Super Mexican Recipes

Fast, Easy, Fun Mexican Recipes

Latest Recipes

Why am I doing this?

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Welcome to Supermercado Mexico’s cooking blog. I’m Kerry, the cook, photographer and writer of recipes. I have been asked to share my knowledge about Mexican cooking. People have enjoyed specialty dishes from my hands and stovetop and ask for the recipe. I’m not one to keep secrets. At least not cooking secrets! I love getting a helping hand in la cocina. So, for your perusal, I’ve made a list. On the back burner of this blog are about 40 drafts of recipes off the top of my head. Some Vegetarian, Lenten, Pork, Chicken, Beef… all good. Just thought of another one! I have asked people what would help them to cook and the response was photos and descriptions. If there is anything that you would like to know how to cook, ASK! I’ll be glad to pull up a recipe and put together photos. It’s almost like you are cooking with me, if you like. I have a family to teach, a business to run, so occassionally, a bit of life will sneak into my posts–they may even carry me away for a bit and I might be absent. I’ll be back, though. Can’t seem to stay away from computer time….
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Plantains with Butter & Honey

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Plantains (click this link for an example) are a larger banana. They are usually green when they arrive in the grocery, and some people eat them that way. This recipe needs matured, yellowed or browned looking plantains, so you can buy the ugliest plantains in the bunch and have a great meal. It’s not what’s on the outside, it’s the inside that counts. I’ve come back to add these ready to roast plantains. This is how they looked in Supermercado Mexico when I bought them a couple hours ago. These are ready to pop in the oven today or over the next couple days. The one here is just to the point that, well, it’s still good for eating, but I probably should have baked it a couple days ago. It’s still good, though, so we’re okay!! That’s a baking stone under the plantain. I use it almost daily for bread. Plantains sizes make cooking times vary. They also don’t cook evenly. The ends will be drier than the center, but you can eat it all. Bake at 350 until your kitchen starts to smell good. My guesstimate is 20 minutes. It will start to bubble and split open. I helped this…
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Agua de limon

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Oh, how we love fresh waters to drink. You will frequently find Aguas for sale in large glass jars with big scoops most anywhere in Mexico. We carry a couple in our restaurant, usually agua de horchata (rice water) and a fruit or Hibiscus. So refreshing. To go with any meal, pick a fruit, most any fruit. Strawberries, limes, lemons, pineapple, mangos, watermelon, muskmelon. I added a half cup of sugar and a bunch of water. It really is according to your taste, so for me to tell you 6 cups water would be winging it. That’s what it is, anyway, about 6 cups. Give or take. Add ice, enjoy with your Gorditas. Or tacos. Or burritos. For this task, I have hand squeezed–not that I recommend it, my squeezer broke–a bunch of limes. They are inexpensive and impressive. That was a workout. My fingers now have biceps. I’m recycling this jar. It’s so handy. I like it’s size but I like cane sugar better.   1/2 cup sugar. Salud! There was an issue loading your timed LeadBox™. Please check plugin settings.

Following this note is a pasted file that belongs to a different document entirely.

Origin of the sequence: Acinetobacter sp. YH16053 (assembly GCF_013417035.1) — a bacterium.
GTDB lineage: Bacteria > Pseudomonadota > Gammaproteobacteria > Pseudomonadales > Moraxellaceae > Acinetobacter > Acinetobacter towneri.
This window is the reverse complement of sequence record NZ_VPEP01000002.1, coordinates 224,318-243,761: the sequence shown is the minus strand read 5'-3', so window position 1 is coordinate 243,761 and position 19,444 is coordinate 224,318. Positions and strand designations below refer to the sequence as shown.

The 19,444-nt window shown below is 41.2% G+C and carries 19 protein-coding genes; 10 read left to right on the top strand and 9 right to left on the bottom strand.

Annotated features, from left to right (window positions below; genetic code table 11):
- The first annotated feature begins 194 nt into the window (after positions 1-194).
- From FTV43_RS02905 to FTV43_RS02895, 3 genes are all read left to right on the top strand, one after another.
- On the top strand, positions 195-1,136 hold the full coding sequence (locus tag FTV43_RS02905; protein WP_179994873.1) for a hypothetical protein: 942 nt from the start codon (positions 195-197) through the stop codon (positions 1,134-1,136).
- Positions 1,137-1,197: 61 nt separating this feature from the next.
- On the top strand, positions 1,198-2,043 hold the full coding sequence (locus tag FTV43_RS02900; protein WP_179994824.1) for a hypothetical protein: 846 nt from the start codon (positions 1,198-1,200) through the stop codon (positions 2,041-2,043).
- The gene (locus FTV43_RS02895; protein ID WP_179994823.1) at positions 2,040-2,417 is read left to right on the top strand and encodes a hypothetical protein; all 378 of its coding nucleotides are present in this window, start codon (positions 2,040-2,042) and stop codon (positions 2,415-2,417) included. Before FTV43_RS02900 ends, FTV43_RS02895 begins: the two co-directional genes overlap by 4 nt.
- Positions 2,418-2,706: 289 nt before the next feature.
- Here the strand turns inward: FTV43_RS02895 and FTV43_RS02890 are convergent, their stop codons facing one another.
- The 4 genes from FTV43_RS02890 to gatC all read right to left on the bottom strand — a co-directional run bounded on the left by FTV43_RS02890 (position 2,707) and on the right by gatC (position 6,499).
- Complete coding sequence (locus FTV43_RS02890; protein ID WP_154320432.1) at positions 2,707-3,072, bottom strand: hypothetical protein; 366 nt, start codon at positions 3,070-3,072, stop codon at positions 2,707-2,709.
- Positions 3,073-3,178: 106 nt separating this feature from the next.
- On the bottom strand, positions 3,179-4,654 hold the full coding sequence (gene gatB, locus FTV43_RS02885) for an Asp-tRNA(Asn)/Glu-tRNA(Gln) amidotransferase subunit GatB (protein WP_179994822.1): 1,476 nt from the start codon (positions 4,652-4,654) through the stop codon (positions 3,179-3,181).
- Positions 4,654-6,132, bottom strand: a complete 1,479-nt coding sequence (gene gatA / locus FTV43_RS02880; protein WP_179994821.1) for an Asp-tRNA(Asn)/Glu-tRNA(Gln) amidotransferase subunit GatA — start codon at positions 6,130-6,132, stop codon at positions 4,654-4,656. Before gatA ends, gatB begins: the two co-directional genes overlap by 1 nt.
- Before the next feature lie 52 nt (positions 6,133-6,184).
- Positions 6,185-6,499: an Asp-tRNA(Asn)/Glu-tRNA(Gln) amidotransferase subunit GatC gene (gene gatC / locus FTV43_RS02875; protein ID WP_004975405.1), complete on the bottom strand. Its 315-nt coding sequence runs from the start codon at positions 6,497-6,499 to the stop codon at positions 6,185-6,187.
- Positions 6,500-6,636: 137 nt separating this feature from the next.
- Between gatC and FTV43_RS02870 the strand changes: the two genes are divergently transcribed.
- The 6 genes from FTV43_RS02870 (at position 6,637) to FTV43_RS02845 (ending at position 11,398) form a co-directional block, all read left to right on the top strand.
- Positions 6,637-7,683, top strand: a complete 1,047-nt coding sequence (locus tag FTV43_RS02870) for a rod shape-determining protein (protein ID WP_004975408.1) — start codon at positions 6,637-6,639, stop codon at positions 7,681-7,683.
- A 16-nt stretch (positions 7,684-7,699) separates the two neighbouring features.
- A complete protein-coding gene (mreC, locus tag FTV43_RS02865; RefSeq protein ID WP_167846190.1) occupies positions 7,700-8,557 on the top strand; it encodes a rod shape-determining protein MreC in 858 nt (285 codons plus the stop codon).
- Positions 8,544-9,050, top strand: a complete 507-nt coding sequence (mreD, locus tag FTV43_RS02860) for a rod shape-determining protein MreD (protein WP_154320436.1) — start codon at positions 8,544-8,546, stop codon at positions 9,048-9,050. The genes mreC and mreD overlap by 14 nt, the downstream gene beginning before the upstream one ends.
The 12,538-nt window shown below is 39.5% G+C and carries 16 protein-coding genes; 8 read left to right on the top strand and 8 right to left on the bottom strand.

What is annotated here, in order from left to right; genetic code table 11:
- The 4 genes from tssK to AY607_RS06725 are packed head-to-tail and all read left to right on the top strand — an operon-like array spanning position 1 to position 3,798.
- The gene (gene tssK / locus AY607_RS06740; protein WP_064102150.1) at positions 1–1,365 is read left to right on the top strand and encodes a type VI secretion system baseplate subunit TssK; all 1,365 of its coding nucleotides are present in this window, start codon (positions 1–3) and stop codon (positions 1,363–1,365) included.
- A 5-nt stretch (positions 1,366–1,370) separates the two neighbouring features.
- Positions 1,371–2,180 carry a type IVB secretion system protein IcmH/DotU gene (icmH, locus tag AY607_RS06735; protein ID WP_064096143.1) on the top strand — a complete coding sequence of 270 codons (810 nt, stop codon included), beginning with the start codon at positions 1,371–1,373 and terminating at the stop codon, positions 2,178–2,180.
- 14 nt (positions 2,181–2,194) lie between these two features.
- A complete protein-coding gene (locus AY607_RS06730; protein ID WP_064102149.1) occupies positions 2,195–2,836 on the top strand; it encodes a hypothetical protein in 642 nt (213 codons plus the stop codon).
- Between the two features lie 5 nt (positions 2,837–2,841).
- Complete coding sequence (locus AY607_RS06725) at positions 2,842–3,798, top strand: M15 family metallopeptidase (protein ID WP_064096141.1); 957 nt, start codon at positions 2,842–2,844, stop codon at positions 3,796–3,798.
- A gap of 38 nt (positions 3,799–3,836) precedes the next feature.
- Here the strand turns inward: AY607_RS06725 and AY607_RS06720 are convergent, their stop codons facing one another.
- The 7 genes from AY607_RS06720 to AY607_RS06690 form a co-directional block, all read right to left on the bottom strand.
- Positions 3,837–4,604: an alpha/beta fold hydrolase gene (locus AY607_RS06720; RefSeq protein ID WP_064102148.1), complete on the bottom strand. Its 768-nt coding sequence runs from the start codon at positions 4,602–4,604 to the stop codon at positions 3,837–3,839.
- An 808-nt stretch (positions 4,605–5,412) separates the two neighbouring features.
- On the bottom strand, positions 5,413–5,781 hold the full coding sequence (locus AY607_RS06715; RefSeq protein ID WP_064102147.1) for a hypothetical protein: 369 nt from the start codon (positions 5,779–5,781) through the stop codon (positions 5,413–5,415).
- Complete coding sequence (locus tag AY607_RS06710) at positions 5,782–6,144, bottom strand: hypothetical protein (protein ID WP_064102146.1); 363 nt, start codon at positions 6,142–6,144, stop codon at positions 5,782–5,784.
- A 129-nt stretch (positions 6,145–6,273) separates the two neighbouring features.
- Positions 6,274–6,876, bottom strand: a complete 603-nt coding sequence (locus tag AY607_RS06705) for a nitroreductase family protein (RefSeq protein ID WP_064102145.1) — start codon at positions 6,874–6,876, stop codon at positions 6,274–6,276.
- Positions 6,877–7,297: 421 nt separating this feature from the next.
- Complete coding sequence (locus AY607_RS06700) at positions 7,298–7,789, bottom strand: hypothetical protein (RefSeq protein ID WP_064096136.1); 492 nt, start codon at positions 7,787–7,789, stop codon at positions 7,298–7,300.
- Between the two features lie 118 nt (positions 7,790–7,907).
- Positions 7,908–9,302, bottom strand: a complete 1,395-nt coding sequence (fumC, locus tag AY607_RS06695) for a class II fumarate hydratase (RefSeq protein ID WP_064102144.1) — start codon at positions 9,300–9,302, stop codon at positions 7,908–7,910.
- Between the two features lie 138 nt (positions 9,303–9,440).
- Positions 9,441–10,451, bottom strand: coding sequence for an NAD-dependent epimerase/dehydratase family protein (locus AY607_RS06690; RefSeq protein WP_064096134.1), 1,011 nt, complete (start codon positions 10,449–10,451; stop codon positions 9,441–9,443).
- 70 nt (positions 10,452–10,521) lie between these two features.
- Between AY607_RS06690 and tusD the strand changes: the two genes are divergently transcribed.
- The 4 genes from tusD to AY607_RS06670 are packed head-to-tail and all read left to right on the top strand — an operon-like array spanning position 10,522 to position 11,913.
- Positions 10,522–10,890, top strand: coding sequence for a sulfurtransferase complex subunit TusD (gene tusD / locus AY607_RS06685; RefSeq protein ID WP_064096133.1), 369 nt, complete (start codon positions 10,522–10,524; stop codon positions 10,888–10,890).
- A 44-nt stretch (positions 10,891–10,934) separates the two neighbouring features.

Gorditas–little fat ones

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A great meal, super inexpensive, vegan, Lenten ready. Bookmark this page, you’ll enjoy this. Starting with the refried beans recipe, you will create a corn masa mix that you toast on the stove to eat. Salsa is just as easy and can be as spicy (or not) as you like. Ingredients: Gorditas: Corn Masa Water Refried Beans This photo was taken for the refried beans and gorditas combo. These are the basics for a great meal.  The bag in the background is Maseca corn masa. “Arbol sin pata: just means Chile de Arbol without the stem. The can of Pinto Beans is because sometimes that’s just what you have to do in a time pinch. Sometimes, I make a big batch of pinto beans and freeze them into two cup servings. Two cups plus a little water will fill a pint size ziplock and will keep nicely and feed my family of five. Plus you know how much salt went into them and you can buy dry organic beans and be economical that way, too. Organic food just seems to taste better, but I’m not going to get hung up on that. There are plenty of people who don’t have anything…
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Refried beans

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Bienvenidos! Welcome to our recipe pages as we teach you how to cook authentic Mexican foods. Our first recipe to share with you is Refried beans. How can it not be? Such a simple and economical recipe, one that is a basis for so many meals. Today, let’s add another flavor dimension to a standby. Ingredients: Olive Oil (or lard) Beans (whole and cooked in advance, or from a can) Chile de arbol Salt to taste My preference is Golden Olive Oil for it’s flavor. It’s a matter of taste. If you want flavorful food, use flavorful ingredients. Oil counts! Heat a pan and add oil to cover the bottom. Add 2-5 chiles de arbol and let them roast in the oil. Move the oil around them so that the oil absorbs the flavor of the chiles. This is not meant to burn your tongue, it’s meant to add another dimension to the flavor of the beans. Trust me, it’s really good. If you don’t want a lot, try just a couple. See the difference between the chiles cooked in oil? NOT BLACK. Just browned. There are two useful things to reduce splatter: 1. Add a bit of salt to the…
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